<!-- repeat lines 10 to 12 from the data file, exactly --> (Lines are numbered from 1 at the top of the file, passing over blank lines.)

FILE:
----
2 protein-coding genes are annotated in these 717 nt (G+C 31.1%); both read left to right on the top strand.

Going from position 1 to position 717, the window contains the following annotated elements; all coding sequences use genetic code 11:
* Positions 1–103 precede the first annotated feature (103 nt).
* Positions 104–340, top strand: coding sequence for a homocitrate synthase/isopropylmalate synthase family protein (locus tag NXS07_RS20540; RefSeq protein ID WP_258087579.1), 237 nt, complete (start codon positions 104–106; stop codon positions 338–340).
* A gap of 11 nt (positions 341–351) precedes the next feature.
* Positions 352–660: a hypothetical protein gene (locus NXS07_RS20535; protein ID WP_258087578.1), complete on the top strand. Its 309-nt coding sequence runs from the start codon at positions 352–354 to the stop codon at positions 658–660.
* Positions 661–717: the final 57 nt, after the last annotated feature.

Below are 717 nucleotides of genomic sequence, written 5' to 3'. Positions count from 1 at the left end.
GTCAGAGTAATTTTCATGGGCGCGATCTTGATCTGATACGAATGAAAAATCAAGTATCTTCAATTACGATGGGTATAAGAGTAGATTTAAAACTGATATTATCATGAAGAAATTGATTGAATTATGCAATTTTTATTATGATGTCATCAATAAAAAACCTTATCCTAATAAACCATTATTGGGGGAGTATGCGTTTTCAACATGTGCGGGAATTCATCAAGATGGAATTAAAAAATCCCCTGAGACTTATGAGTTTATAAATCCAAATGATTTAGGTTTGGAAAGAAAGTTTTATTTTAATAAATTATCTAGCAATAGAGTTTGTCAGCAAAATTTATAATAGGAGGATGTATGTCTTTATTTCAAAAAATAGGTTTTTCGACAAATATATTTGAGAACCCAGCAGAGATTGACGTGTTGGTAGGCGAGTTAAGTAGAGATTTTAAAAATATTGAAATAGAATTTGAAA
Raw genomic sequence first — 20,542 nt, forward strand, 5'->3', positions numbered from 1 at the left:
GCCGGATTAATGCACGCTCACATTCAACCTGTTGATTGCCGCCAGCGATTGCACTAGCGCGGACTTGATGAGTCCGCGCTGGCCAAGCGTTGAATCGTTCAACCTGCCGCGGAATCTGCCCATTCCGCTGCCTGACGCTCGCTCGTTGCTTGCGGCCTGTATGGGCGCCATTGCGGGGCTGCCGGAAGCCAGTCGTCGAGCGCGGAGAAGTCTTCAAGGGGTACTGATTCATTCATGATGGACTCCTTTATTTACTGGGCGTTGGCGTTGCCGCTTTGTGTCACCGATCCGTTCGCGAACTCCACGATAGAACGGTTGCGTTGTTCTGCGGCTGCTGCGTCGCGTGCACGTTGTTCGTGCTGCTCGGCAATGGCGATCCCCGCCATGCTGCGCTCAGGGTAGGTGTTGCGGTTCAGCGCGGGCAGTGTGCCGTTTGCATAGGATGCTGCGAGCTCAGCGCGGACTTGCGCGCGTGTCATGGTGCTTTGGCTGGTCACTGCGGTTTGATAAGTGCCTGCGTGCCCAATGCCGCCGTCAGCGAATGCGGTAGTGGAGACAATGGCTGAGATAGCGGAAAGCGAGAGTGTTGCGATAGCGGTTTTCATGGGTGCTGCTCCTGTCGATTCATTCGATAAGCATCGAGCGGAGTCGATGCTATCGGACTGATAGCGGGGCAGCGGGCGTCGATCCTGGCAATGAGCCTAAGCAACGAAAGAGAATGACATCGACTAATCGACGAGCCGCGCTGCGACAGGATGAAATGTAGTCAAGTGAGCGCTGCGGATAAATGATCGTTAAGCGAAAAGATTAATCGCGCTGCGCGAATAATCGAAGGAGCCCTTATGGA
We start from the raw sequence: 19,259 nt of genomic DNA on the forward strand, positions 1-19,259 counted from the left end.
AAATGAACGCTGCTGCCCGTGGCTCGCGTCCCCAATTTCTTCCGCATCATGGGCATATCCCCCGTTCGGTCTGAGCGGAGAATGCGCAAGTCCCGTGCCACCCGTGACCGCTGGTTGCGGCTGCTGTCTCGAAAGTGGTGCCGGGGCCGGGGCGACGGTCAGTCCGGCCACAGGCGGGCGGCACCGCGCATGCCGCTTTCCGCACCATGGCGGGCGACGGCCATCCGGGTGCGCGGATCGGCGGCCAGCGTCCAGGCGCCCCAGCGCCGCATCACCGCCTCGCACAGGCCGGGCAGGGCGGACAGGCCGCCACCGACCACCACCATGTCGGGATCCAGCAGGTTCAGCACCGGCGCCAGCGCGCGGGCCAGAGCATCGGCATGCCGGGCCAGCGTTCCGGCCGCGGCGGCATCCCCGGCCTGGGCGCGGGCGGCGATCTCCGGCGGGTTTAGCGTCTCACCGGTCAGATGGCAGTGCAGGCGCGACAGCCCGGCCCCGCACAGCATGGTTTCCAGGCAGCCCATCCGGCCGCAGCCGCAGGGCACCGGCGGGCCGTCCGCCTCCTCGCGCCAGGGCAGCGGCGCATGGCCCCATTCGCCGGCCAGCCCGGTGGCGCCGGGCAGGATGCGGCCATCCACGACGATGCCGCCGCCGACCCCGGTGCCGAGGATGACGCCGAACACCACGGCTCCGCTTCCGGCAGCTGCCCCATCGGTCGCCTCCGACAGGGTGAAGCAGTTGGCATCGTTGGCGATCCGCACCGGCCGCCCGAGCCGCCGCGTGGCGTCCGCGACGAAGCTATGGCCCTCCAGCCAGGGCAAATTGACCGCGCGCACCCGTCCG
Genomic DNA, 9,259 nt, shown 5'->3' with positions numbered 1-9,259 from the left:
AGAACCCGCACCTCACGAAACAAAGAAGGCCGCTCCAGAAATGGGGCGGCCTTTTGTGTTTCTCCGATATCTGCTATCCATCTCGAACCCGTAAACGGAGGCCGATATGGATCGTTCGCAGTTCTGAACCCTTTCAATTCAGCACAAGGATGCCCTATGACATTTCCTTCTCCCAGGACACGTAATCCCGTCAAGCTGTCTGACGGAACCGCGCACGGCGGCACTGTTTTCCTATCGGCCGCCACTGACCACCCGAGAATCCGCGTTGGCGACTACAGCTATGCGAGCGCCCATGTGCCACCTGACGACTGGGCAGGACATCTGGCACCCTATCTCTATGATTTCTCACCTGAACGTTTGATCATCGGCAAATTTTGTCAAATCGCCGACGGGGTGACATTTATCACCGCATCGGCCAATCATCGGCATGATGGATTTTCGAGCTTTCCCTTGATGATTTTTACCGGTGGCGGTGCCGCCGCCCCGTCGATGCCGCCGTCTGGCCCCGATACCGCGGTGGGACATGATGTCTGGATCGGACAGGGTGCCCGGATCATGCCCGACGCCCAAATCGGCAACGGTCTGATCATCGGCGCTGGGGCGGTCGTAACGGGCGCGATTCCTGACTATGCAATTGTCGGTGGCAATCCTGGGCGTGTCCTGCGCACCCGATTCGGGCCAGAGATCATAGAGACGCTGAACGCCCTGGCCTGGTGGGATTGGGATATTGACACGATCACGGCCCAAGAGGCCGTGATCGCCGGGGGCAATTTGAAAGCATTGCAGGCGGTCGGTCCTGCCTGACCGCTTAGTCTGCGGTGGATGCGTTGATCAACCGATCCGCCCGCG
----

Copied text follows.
Raw genomic sequence first — 20,542 nt, forward strand, 5'->3', positions numbered from 1 at the left:
GCCGGATTAATGCACGCTCACATTCAACCTGTTGATTGCCGCCAGCGATTGCACTAGCGCGGACTTGATGAGTCCGCGCTGGCCAAGCGTTGAATCGTTCAACCTGCCGCGGAATCTGCCCATTCCGCTGCCTGACGCTCGCTCGTTGCTTGCGGCCTGTATGGGCGCCATTGCGGGGCTGCCGGAAGCCAGTCGTCGAGCGCGGAGAAGTCTTCAAGGGGTACTGATTCATTCATGATGGACTCCTTTATTTACTGGGCGTTGGCGTTGCCGCTTTGTGTCACCGATCCGTTCGCGAACTCCACGATAGAACGGTTGCGTTGTTCTGCGGCTGCTGCGTCGCGTGCACGTTGTTCGTGCTGCTCGGCAATGGCGATCCCCGCCATGCTGCGCTCAGGGTAGGTGTTGCGGTTCAGCGCGGGCAGTGTGCCGTTTGCATAGGATGCTGCGAGCTCAGCGCGGACTTGCGCGCGTGTCATGGTGCTTTGGCTGGTCACTGCGGTTTGATAAGTGCCTGCGTGCCCAATGCCGCCGTCAGCGAATGCGGTAGTGGAGACAATGGCTGAGATAGCGGAAAGCGAGAGTGTTGCGATAGCGGTTTTCATGGGTGCTGCTCCTGTCGATTCATTCGATAAGCATCGAGCGGAGTCGATGCTATCGGACTGATAGCGGGGCAGCGGGCGTCGATCCTGGCAATGAGCCTAAGCAACGAAAGAGAATGACATCGACTAATCGACGAGCCGCGCTGCGACAGGATGAAATGTAGTCAAGTGAGCGCTGCGGATAAATGATCGTTAAGCGAAAAGATTAATCGCGCTGCGCGAATAATCGAAGGAGCCCTTATGGA
We start from the raw sequence: 19,259 nt of genomic DNA on the forward strand, positions 1-19,259 counted from the left end.